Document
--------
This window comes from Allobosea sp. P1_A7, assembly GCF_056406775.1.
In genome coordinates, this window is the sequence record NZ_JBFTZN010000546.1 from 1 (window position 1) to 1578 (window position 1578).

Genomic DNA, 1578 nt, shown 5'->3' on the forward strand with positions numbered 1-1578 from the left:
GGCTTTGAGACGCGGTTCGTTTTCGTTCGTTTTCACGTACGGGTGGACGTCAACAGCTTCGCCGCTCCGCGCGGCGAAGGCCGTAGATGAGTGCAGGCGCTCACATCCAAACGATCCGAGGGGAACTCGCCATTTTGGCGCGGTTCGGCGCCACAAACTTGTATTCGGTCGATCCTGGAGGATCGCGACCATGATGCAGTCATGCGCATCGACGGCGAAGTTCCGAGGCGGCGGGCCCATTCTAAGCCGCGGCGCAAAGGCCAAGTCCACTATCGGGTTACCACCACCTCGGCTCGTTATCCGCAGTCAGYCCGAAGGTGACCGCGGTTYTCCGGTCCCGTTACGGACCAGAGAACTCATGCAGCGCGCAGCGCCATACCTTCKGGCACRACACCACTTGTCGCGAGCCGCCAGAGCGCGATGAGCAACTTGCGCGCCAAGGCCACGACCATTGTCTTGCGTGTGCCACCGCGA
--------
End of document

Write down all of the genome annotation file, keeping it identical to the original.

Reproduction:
This window comes from Allobosea sp. P1_A7, assembly GCF_056406775.1.
In genome coordinates, this window is the sequence record NZ_JBFTZN010000546.1 from 1 (window position 1) to 1578 (window position 1578).

Genomic DNA, 1578 nt, shown 5'->3' on the forward strand with positions numbered 1-1578 from the left:
GGCTTTGAGACGCGGTTCGTTTTCGTTCGTTTTCACGTACGGGTGGACGTCAACAGCTTCGCCGCTCCGCGCGGCGAAGGCCGTAGATGAGTGCAGGCGCTCACATCCAAACGATCCGAGGGGAACTCGCCATTTTGGCGCGGTTCGGCGCCACAAACTTGTATTCGGTCGATCCTGGAGGATCGCGACCATGATGCAGTCATGCGCATCGACGGCGAAGTTCCGAGGCGGCGGGCCCATTCTAAGCCGCGGCGCAAAGGCCAAGTCCACTATCGGGTTACCACCACCTCGGCTCGTTATCCGCAGTCAGYCCGAAGGTGACCGCGGTTYTCCGGTCCCGTTACGGACCAGAGAACTCATGCAGCGCGCAGCGCCATACCTTCKGGCACRACACCACTTGTCGCGAGCCGCCAGAGCGCGATGAGCAACTTGCGCGCCAAGGCCACGACCATTGTCTTGCGTGTGCCACCGCGA